Henri Christophe was a West African slave and became an early king of (Haiti).
Christophe was born on the island of Grenada, a British colonial acquisition. His parents were slaves brought to Grenada with thousands of other West Africans to work in the sugar industry. These slaves in the sugar industry were known for their fierce and determined nature to resist the institution of slavery.
Henri was sold by the ship’s captain to a French sugar planter in the French province on the island of Saint Dominique called Haiti, which was a Carob Indian name meaning “the land of the mountains.” The brutality of the French planters led to much discontent among the slaves in Haiti. These acts of brutality were witnessed by Christophe and set the stage for his role in the Haitian revolution. He participated in the American Revolutionary War in the French contingent. As a sergeant, he was among the 545 Haitian free Negroes known as the Fontages Legion.
In June 1794, the Spaniards and the English who wanted to share the wealth created by the sugar industry threatened Haiti. The Spaniards constituted the greatest threat and a battle for control of Haiti ensued. The three principal figures in the Haitian revolution were Toussaint L’Overture, Jean Jacques Dessalines, and Christophe. Toussaint joined the French forces against the Spaniards, became a general of the slaves, and marched to several villages, liberating his brothers who immediately joined his forces. After distinguishing himself in battle, Christophe was made a sergeant by Toussaint and later made a general by Dessalines.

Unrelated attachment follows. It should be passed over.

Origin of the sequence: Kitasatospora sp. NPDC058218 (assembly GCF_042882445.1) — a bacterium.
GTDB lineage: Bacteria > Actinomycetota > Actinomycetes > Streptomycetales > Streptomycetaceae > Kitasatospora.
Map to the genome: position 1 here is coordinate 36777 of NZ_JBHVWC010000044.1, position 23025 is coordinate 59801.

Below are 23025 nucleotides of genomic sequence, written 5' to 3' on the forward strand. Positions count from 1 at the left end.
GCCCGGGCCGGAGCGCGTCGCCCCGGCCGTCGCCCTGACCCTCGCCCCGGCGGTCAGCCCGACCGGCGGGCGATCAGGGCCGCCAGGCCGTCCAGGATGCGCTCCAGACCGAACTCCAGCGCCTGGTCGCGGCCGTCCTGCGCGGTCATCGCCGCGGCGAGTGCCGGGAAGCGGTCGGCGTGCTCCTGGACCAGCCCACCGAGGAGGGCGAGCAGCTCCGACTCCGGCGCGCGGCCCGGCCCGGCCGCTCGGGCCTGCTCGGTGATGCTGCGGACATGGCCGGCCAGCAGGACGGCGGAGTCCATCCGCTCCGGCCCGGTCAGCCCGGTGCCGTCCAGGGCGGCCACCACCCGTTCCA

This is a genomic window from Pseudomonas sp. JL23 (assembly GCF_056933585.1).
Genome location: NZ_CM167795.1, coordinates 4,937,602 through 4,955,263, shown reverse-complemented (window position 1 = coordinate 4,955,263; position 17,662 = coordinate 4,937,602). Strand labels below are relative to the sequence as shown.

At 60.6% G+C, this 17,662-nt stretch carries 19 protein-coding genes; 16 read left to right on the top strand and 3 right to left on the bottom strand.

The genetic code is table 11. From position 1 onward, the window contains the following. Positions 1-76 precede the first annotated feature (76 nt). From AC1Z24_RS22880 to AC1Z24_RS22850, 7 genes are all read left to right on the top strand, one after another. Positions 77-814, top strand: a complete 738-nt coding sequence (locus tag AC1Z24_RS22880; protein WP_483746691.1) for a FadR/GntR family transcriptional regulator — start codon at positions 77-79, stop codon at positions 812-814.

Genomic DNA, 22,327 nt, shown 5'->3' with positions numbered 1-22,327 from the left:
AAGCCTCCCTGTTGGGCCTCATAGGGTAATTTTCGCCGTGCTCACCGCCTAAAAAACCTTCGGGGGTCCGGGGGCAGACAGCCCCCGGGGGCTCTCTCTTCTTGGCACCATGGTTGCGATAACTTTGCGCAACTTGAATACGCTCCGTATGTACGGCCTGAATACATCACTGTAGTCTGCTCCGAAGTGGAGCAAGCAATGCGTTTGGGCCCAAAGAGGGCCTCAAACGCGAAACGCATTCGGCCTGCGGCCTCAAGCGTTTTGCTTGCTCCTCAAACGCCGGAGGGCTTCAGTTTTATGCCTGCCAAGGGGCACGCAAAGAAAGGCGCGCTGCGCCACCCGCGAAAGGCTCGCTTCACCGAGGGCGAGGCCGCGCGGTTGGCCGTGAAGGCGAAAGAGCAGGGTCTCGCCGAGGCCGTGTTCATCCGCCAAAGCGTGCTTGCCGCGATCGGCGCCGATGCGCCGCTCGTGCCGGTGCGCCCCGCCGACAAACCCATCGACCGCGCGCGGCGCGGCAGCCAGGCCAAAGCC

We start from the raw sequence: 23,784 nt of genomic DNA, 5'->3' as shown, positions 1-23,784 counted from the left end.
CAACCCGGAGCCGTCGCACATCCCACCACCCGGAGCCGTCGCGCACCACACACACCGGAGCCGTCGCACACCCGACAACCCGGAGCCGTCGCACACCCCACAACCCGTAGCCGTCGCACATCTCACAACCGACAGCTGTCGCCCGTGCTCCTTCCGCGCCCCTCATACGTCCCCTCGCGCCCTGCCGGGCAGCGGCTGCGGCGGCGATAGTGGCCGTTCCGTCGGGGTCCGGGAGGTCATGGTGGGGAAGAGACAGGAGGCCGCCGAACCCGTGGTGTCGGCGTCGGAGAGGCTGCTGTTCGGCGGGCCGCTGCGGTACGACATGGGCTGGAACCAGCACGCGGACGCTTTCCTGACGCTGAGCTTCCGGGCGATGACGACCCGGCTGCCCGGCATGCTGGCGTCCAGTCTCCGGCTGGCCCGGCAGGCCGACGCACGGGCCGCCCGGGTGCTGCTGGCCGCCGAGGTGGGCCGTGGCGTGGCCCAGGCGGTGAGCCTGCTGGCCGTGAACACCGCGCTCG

The French forces were defeated and Haiti was declared an independent republic on November 27, 1803. The Republic of Haiti was divided into two states, and Christophe was elected president of the Northern State in February of 1807. As president Christophe set out to improve all aspects of life in the Northern Province. One of his major concerns and preoccupations was the defense of his country from internal and external aggression.
Christophe suffered a stroke that left him partially paralyzed in August 1820. The news quickly spread about his ailment and the seeds of rebellion began to grow. On October 2, 1820, the military garrison at St. Marc led a mutiny that sparked a revolt. The mutiny coincided with a conspiracy of Christophe’s own generals. Some of his trusted aides took him to the Citadel to await the inevitable confrontation with the rebels. Christophe ordered his attendants to bathe him, dress him in his formal military uniform, place him in his favorite chair in his den, and leave him alone.
Shortly after the attendants left his side, Christophe committed suicide by shooting himself in the heart with a silver bullet on October 8, 1820.